Paper No. 2
Presentation Time: 8:25 AM
INFAUNAL BENTHIC FORAMINIFERA IN DISENCHANTMENT AND YAKUTAT BAYS, ALASKA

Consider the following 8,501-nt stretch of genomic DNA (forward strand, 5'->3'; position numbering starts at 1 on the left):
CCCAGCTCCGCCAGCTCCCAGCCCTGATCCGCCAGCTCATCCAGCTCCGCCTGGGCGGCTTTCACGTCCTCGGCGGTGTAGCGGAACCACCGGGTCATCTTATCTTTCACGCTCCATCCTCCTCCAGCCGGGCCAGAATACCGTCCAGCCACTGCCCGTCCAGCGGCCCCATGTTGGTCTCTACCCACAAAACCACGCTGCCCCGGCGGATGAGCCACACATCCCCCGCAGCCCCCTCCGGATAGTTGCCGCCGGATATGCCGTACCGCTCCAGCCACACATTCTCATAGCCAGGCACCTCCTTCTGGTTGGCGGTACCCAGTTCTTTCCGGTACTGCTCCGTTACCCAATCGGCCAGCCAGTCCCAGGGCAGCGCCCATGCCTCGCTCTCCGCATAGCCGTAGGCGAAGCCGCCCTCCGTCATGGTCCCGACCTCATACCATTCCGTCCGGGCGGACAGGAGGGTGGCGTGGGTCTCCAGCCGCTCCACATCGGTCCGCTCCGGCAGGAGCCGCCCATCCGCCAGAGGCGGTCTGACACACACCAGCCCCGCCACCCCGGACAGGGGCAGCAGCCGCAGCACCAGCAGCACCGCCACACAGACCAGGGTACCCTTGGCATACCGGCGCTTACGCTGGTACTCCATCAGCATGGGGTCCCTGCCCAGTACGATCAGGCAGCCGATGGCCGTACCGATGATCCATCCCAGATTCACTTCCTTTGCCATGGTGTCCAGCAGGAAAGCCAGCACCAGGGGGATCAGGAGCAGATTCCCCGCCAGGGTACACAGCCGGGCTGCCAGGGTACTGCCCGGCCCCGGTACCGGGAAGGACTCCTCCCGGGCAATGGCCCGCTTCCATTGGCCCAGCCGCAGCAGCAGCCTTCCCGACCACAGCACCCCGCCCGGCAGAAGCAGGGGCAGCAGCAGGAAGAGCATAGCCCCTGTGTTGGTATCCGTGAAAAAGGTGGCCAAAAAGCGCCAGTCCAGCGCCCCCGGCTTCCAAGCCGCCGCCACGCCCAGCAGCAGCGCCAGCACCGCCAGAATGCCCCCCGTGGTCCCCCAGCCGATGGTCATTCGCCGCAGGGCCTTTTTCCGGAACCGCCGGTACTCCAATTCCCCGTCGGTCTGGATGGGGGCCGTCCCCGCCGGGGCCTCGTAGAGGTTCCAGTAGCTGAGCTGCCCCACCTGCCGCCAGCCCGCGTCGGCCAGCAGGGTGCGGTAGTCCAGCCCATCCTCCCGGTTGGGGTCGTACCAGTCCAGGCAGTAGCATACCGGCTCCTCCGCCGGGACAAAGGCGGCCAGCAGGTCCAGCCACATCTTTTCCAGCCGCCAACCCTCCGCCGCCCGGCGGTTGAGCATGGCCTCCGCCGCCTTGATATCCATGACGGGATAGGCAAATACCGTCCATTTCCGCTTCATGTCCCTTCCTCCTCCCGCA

Short (40-cm) sediment multicores were collected aboard the R/V Alpha Helix in Disenchantment Bay and Yakutat Bay during June 2004 as part of a program to understand fjord processes. Sediment samples from four cores were stained with Rose Bengal and fixed with a 4% buffered formalin solution to determine downcore distribution of living foraminifera. Core tops contained 65-90% stained foraminifers, dominated by Elphidium excavatum with some Buccella frigida and Cassidulina spp. These stained faunas represent foraminifers living at the time of collection. Living specimens of Spiroplectammina earlandi, B. frigida, and E. excavatum were noted at depths down to 20 cm. In multicore AHY04MC2#6, living specimens of S. earlandi were abundant between depths of 11 and 18 cm. Common living S. earlandi were found at depths of 6 to 10 cm and 16 to 20 cm in AHY04MC1#2, suggesting an infaunal habitat for this species. Both of these multicores occur in the basinal portion of Disenchantment Bay. Very few S. earlandi (living or dead) were found in multicore AHY04MC6#4 on the slope of Disenchantment Bay or multicore AHY04MC8#6 in Yakutat Bay. Living E. excavatum are common from 6 to 8 cm in AHY04MC2#6, but are rare in the other multicores below 2 cm. Low numbers of living B. frigida (<10 specimens per sample) were present throughout the multicores. Statistical analyses show that the living (stained) assemblages are significantly different from the dead (unstained) assemblages in both Disenchantment Bay and Yakutat Bay. When S. earlandi is eliminated from the analyses, living assemblages are not significantly different than dead assemblages for the two multicores in Disenchantment Bay. This may support the idea that S. earlandi is infaunal and its distribution is unrelated to taphonomic processes. In addition to foraminifera, diatoms are abundant in the multicores down to 6 cm. Abundant diatoms may indicate annual blooms associated with increased seasonal melting of tidewater glaciers at the head of Disenchantment Bay.